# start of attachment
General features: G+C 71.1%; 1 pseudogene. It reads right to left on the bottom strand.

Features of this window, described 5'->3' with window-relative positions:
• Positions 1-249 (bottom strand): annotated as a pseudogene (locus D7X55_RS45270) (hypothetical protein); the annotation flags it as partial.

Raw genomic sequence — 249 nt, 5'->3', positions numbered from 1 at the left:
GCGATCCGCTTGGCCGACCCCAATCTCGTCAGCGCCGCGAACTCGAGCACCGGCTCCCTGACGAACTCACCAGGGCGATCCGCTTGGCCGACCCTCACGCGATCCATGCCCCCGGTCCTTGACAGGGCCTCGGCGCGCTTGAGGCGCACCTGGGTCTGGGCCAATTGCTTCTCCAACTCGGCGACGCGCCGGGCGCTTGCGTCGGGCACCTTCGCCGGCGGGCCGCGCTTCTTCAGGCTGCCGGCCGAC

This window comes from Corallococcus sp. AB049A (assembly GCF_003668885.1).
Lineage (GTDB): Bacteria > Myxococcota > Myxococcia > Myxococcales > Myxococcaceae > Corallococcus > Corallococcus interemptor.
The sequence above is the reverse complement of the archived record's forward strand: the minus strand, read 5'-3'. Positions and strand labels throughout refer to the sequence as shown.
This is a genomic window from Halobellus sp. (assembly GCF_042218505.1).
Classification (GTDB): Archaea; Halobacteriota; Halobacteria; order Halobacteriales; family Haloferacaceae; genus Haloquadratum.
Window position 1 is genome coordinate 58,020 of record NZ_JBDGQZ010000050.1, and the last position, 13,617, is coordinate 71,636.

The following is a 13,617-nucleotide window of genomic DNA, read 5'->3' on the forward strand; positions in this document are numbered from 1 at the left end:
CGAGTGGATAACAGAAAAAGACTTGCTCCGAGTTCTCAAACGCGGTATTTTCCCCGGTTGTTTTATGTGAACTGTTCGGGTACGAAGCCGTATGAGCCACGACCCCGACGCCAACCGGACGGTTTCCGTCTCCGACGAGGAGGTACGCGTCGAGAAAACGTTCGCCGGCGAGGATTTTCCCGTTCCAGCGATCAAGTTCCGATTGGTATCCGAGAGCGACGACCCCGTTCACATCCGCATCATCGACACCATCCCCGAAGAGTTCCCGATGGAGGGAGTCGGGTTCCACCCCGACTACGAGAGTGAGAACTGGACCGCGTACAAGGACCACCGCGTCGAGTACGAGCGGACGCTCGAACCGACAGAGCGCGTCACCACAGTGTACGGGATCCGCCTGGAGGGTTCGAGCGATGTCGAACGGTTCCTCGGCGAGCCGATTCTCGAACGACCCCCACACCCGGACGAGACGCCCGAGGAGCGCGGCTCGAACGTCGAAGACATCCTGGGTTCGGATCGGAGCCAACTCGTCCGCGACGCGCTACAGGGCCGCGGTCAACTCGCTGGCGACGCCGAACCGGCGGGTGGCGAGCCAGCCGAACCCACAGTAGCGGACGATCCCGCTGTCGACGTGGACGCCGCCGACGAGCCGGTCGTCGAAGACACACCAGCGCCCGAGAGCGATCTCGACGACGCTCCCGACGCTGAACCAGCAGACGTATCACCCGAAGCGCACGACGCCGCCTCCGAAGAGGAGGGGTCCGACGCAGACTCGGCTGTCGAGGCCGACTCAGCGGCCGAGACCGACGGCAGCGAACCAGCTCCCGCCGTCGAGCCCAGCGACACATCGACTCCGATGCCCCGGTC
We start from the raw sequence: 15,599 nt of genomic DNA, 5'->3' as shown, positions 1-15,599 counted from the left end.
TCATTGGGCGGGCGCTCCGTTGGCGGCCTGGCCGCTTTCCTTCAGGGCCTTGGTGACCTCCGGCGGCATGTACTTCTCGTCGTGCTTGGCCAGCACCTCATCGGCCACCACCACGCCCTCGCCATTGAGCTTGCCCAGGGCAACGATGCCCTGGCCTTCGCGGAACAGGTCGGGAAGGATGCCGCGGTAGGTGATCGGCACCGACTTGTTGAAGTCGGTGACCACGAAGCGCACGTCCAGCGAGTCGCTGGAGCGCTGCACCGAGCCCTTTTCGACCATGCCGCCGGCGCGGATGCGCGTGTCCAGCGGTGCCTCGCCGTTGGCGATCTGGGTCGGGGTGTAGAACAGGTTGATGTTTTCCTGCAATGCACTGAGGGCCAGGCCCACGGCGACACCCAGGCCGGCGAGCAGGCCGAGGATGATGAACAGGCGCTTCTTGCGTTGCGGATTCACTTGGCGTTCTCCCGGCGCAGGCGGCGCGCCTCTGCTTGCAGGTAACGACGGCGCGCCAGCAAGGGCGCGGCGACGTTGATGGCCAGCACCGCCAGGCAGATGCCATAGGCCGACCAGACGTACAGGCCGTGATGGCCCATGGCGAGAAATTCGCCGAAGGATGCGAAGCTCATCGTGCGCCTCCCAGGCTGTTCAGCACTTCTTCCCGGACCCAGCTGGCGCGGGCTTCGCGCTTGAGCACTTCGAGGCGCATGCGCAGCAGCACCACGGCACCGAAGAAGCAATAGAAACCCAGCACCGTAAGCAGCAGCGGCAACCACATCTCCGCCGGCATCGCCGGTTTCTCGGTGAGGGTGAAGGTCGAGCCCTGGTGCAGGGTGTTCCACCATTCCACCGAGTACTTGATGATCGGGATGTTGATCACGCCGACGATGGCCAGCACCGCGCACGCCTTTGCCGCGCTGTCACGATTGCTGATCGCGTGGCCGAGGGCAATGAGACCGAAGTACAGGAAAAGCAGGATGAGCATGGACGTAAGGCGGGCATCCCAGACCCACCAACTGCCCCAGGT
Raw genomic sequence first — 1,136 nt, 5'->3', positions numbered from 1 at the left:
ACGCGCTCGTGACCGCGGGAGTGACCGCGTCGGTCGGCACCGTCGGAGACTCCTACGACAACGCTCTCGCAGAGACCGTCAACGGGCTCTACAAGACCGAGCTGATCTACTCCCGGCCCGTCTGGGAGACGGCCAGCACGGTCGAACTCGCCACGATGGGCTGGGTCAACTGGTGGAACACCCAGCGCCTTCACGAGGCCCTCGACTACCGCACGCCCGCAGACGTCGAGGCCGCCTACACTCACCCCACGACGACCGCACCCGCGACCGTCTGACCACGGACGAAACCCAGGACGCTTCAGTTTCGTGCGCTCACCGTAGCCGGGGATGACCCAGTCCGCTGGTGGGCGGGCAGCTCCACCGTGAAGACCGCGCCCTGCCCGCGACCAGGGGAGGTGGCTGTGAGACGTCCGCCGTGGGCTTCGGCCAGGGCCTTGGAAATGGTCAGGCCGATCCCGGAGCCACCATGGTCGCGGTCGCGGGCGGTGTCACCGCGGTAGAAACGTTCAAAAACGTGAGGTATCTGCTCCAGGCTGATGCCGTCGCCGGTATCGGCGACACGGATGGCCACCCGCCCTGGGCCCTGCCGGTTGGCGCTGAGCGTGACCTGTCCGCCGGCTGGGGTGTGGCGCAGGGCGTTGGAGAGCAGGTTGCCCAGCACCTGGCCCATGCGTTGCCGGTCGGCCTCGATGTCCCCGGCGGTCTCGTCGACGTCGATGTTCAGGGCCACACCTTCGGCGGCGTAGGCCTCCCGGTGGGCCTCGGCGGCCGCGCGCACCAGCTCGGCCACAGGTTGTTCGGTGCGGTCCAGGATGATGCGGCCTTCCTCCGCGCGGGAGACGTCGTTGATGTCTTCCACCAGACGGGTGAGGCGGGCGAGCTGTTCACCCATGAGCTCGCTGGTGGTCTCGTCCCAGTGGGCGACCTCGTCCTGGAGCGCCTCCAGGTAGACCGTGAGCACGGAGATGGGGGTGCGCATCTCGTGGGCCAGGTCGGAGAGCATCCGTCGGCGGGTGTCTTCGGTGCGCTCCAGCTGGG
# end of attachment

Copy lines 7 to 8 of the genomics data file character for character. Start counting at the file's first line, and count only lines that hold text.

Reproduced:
Lineage (GTDB): Bacteria > Myxococcota > Myxococcia > Myxococcales > Myxococcaceae > Corallococcus > Corallococcus interemptor.
The sequence above is the reverse complement of the archived record's forward strand: the minus strand, read 5'-3'. Positions and strand labels throughout refer to the sequence as shown.